“Breathing is something that is all too often overlooked but is of the utmost importance in correct biomechanical function. The human body will sacrifice everything to maintain respiratory function and this includes posture. Nasal breathing is the way we are pre-programmed to breathe and mouth breathing is triggered by stress. Interestingly, when posture is poor, it is easier to breathe through the mouth and harder to breathe nasally. The reverse is also true, illustrating the close relationship between breathing and posture. Additionally, mouth breathers often breathe much less deeply, only using the upper chest, whereas nose breathers tend to use the diaphragm making full use of the lungs, oxygenating the blood and brain. If the diaphragm becomes inhibited through poor posture, stress or bad habits, the accessory inhibitory muscles will overwork, becoming overactive, leading to trigger points and chronic tension.
“There are many different yoga breathing exercises. Pranayama breathing, which is the practice of voluntary breath control, when practised slowly has been shown to have positive effects on immune function, hypertension, asthma, autonomic nervous system imbalances and psychological or stress-related disorders. It has been hypothesised that voluntary slow deep breathing functionally resets the autonomic nervous system. Investigations have demonstrated that slow pranayama breathing techniques activate the parasympathetic (inhibitory) nervous system. This type of breathing employed with deep stretching will have a combined effect on stimulating parasympathetic activity while concurrently decreasing sympathetic activity. This will lower the heart rate, blood pressure and induce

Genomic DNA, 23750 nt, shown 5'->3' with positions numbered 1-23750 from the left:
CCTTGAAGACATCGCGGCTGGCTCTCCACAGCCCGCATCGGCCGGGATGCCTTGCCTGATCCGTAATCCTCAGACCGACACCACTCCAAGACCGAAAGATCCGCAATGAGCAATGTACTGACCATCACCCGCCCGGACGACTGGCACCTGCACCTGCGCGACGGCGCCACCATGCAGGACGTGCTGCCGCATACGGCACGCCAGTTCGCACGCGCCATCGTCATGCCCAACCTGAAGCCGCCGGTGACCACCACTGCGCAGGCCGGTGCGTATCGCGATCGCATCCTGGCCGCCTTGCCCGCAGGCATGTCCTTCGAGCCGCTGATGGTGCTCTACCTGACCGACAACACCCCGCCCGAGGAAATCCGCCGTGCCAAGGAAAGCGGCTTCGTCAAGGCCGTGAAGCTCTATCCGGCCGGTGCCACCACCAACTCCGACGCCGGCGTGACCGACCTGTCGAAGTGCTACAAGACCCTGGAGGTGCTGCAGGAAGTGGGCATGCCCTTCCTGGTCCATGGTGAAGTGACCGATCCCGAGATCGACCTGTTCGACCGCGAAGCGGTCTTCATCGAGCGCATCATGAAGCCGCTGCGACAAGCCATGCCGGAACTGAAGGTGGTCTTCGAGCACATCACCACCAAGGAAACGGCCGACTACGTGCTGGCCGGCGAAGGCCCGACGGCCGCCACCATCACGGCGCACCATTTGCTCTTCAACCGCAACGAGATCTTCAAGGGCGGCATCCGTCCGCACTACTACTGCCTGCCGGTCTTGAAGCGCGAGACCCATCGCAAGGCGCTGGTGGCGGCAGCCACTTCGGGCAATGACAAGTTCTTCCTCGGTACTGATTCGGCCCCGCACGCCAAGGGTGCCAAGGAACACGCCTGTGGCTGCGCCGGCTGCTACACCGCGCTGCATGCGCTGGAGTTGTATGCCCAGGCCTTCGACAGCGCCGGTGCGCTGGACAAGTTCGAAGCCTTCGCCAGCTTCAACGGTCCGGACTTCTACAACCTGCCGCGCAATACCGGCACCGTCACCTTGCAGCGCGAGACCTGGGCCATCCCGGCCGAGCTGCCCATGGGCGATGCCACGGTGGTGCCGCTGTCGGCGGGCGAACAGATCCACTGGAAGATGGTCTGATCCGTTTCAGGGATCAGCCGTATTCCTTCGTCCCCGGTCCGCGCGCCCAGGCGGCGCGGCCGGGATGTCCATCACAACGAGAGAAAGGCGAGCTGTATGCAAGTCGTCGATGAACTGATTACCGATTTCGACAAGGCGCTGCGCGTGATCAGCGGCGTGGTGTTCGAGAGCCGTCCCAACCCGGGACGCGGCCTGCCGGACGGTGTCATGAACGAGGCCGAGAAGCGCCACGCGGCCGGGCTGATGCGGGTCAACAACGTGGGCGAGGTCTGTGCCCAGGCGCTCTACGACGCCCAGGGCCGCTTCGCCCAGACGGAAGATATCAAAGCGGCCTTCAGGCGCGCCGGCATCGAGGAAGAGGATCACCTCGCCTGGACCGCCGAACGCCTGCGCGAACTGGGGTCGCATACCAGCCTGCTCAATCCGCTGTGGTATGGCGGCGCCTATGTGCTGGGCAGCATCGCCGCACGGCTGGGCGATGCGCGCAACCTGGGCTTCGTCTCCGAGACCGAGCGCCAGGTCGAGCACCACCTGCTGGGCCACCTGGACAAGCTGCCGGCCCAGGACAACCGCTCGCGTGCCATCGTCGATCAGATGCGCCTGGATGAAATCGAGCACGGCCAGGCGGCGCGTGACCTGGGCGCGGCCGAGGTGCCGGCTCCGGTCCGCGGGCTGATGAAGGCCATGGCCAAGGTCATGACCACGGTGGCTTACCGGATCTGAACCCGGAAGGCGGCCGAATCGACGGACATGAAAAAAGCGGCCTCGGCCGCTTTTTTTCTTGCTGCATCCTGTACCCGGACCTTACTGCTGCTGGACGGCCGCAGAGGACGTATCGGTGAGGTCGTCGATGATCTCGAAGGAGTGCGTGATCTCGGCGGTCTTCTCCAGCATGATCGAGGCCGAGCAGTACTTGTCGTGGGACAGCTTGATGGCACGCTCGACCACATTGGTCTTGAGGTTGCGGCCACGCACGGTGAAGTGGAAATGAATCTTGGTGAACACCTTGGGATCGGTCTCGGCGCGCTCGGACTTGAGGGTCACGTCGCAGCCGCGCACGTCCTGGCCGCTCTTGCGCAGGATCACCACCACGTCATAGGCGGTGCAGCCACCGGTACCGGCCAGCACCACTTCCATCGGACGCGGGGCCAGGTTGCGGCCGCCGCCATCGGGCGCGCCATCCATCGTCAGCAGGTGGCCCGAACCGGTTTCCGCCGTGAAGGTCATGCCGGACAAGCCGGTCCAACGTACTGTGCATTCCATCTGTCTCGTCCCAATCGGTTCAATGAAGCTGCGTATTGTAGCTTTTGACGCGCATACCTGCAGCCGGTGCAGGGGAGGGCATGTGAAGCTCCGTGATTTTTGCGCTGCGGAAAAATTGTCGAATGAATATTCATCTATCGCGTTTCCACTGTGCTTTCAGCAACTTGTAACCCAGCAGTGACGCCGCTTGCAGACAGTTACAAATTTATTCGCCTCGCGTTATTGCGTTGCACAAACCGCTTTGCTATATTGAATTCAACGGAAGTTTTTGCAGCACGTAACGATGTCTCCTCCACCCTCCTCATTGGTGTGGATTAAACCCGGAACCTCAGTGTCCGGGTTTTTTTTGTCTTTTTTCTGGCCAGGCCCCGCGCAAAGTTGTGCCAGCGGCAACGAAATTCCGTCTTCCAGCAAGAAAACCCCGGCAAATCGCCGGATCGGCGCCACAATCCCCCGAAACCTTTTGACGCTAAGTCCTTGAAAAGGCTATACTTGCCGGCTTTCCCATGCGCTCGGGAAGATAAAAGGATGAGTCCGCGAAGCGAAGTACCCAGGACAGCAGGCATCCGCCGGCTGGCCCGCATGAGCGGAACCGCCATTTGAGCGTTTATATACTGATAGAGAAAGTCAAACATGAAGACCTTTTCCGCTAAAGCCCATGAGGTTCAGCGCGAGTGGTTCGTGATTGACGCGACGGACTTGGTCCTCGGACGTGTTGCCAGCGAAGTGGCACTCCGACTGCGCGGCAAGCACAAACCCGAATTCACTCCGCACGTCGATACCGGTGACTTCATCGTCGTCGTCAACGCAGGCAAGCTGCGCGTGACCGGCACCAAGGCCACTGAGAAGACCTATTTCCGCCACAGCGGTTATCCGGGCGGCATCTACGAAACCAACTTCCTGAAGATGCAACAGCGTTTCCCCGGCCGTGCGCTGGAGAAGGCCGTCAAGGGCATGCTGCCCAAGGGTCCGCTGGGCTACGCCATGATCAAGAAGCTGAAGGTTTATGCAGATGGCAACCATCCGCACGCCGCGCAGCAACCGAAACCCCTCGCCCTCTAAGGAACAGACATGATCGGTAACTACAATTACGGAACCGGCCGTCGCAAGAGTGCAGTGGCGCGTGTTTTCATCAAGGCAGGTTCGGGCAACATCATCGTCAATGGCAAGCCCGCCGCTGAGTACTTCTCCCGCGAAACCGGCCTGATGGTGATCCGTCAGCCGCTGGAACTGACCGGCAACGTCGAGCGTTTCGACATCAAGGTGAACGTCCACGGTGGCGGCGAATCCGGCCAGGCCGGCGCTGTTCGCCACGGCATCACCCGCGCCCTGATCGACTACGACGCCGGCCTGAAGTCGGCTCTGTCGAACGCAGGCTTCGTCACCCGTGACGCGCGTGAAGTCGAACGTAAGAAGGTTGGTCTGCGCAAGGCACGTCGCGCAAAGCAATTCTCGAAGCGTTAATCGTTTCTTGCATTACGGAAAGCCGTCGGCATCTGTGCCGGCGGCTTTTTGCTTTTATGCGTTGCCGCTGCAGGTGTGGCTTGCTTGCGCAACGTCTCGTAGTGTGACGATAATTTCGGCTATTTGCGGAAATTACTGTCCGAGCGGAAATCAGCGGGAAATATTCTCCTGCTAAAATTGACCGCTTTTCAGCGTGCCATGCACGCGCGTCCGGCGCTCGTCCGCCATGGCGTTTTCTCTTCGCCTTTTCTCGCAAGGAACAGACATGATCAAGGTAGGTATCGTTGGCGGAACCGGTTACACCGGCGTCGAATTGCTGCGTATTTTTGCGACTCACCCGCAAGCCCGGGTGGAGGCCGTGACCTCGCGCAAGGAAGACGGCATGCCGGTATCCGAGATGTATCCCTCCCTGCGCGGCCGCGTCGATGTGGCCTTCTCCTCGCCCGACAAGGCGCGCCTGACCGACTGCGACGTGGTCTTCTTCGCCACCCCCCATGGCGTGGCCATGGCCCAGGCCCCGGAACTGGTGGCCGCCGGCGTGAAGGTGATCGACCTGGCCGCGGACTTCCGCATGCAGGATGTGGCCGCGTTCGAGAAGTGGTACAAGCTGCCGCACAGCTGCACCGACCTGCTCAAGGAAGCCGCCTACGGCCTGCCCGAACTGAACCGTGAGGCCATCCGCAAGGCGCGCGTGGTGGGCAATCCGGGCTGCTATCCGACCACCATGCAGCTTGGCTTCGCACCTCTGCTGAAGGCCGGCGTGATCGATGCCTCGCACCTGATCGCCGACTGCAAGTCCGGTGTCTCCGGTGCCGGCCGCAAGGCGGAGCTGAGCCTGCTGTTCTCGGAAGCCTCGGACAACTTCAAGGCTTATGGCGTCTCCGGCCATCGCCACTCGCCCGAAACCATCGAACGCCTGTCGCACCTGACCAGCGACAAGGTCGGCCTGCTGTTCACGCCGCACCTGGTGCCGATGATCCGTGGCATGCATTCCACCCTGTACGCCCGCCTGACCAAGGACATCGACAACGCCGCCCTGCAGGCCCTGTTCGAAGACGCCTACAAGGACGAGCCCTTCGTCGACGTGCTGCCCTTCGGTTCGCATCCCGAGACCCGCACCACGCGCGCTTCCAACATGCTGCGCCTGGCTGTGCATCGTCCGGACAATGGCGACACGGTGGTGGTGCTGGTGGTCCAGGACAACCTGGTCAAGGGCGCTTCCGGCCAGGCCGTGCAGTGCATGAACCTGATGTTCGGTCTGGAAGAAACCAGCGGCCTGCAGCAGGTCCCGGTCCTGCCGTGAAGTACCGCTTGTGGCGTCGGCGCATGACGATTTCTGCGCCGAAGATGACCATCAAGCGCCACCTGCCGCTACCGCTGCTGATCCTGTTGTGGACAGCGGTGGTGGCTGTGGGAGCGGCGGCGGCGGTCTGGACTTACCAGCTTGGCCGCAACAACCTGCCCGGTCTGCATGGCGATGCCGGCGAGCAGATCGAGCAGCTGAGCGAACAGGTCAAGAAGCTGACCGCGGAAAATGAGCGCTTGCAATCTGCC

So by simply working on our breathing technique we can induce better health both physiologically and mentally.
Try this exercise for a few minutes each day
Either lie down or sit with a lengthened spine, to open the airways fully. Close your eyes and your mouth and place your hands on your belly and inhale slowly and deeply through your nose feeling your belly rise as you do. Now move your hands to the base of your ribs and continue the inhalation into the mid-section of your lungs and feel your ribcage expand laterally. Lastly move your hands to your upper chest breathe into the top of the lung and feel the chest rise. Hold that breath for a moment, before very slowly exhaling from the top, then the middle and lastly from the base of your lungs. Do this for at least five minutes. Try to focus on this and think of nothing else; give it your full attention. Take note of how you feel after this exercise.
The more you practice the deeper your breathing will become and the more benefits you will achieve. And the best thing? It’s totally free!!
A message from the editor…
Lorraine Ereira – Sports Pattern Release –
Lorraine Ereira is a writer and a Sports Therapist with a keen interest in nutrition and natural healthy living. Her latest book Sports Pattern Release: a Synergistic Approach for Manual Therapists in Sport was released on 8th November 2014 and is now available in e-book and paperback editions on Amazon and Amazon.co.uk.
From optimizing performance in the elite athlete to re-balancing dissymmetry in a sedentary office worker, the Sports Pattern Releaseâ„¢ approach is an innovative blend of hands-on treatment skills that patients everywhere will benefit from. The heart of the SPR technique is learning common movement patterns that are the foundation of most sports and shape our everyday movements, and learning to treat restrictions within these patterns.
Sports Pattern Release is now available on Amazon and Amazon.co.uk.